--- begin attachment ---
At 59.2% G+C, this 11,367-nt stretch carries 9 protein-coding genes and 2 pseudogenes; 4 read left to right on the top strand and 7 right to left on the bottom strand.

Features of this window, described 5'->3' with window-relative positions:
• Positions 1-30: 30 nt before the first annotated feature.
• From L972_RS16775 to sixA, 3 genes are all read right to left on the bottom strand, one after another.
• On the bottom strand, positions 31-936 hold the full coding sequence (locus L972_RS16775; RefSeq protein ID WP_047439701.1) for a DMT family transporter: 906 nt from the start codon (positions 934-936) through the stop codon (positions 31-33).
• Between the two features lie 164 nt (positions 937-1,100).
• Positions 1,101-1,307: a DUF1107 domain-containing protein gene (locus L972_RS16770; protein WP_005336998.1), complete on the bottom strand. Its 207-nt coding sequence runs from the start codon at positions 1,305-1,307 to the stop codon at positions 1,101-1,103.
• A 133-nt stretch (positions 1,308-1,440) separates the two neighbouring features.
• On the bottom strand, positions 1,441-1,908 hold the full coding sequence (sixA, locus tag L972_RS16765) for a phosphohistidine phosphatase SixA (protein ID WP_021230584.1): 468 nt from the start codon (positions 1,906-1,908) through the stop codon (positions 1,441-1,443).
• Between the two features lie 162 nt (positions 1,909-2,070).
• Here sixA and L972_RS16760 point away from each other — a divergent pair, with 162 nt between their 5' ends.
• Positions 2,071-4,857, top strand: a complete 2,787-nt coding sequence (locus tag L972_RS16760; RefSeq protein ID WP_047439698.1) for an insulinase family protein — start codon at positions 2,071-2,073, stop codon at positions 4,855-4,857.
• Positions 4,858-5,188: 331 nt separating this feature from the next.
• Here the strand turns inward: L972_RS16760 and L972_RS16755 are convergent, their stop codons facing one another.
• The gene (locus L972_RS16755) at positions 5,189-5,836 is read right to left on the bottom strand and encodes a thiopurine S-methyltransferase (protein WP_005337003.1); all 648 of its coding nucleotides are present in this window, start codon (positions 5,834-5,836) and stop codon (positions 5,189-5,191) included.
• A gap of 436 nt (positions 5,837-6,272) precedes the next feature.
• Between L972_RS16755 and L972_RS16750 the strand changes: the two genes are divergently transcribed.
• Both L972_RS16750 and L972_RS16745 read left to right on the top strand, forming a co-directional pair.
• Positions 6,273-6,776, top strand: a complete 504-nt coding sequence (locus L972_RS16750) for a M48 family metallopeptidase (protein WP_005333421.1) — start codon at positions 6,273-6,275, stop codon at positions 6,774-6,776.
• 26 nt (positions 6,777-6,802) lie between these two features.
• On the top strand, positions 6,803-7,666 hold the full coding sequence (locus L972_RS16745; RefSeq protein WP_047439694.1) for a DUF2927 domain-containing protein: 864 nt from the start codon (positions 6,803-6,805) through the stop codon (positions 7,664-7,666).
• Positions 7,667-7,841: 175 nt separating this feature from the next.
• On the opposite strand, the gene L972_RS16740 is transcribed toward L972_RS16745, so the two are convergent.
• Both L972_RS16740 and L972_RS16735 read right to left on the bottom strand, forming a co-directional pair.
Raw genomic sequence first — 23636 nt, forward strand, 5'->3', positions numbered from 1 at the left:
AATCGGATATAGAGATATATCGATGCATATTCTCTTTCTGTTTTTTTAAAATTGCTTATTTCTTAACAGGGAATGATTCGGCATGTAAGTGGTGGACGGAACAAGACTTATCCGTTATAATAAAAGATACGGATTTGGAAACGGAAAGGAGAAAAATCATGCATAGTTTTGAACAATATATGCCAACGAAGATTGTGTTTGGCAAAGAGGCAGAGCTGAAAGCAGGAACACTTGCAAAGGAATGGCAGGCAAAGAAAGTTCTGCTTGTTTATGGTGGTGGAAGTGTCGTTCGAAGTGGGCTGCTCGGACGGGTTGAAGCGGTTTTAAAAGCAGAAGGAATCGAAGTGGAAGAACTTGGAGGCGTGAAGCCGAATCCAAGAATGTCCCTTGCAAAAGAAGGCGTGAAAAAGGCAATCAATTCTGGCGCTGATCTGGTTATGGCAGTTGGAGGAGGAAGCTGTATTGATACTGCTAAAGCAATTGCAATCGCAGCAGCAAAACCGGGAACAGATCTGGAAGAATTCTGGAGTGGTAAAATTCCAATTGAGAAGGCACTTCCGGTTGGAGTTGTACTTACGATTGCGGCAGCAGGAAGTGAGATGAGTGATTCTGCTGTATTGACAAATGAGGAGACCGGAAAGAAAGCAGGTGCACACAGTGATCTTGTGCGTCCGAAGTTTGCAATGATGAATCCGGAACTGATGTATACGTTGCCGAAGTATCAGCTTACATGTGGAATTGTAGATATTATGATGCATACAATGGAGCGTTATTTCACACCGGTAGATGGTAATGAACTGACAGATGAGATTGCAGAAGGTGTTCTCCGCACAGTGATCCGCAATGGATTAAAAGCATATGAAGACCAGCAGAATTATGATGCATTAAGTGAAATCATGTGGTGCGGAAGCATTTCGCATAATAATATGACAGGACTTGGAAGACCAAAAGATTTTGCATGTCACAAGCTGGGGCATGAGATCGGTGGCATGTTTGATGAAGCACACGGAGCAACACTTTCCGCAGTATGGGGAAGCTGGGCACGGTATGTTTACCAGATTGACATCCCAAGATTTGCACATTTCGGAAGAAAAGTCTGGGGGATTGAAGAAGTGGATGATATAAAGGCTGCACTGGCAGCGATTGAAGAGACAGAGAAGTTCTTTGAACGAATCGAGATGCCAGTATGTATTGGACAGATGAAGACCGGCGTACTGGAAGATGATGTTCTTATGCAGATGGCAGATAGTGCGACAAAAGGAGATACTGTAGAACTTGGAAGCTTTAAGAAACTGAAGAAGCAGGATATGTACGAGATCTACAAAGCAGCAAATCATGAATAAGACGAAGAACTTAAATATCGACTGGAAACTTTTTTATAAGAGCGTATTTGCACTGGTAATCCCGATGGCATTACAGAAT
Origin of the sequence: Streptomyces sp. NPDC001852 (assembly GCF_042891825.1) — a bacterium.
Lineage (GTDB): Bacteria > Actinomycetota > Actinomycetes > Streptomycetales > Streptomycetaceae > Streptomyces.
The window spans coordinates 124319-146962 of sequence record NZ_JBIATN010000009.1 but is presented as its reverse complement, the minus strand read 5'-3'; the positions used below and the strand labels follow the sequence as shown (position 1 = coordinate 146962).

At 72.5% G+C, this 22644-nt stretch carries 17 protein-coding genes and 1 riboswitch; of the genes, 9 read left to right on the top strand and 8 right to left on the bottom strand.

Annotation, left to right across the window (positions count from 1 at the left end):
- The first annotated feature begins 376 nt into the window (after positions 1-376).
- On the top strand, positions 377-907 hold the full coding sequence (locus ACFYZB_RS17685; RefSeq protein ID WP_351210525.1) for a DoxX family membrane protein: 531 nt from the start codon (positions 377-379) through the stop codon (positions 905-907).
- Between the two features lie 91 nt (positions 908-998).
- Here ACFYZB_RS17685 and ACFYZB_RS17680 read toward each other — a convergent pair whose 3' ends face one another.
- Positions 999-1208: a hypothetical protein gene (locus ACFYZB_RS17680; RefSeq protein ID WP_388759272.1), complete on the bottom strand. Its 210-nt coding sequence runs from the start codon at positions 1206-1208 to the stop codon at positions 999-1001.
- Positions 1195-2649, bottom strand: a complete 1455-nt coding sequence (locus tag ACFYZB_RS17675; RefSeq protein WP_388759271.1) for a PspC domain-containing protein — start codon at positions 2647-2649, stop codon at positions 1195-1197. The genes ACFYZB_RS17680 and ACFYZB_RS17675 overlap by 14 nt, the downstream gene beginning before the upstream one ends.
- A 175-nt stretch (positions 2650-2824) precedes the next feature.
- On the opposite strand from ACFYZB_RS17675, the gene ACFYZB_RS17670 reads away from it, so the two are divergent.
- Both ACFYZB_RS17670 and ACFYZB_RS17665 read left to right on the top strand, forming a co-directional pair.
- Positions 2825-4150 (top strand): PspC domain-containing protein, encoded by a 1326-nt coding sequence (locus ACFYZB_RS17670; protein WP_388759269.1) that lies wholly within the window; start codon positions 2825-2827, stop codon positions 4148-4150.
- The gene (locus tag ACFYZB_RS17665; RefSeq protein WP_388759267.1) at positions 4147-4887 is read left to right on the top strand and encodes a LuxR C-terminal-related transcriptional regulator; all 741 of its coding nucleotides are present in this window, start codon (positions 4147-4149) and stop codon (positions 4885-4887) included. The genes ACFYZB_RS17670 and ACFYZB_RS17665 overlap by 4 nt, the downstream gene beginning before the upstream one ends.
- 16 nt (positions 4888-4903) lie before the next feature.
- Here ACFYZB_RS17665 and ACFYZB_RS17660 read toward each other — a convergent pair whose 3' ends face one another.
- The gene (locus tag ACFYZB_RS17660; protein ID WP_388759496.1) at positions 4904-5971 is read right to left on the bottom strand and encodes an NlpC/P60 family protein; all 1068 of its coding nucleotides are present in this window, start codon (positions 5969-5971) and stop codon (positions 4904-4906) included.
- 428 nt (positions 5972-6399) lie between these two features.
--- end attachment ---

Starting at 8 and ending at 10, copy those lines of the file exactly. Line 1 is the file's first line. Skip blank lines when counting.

• A 133-nt stretch (positions 1,308-1,440) separates the two neighbouring features.
• On the bottom strand, positions 1,441-1,908 hold the full coding sequence (sixA, locus tag L972_RS16765) for a phosphohistidine phosphatase SixA (protein ID WP_021230584.1): 468 nt from the start codon (positions 1,906-1,908) through the stop codon (positions 1,441-1,443).
• Between the two features lie 162 nt (positions 1,909-2,070).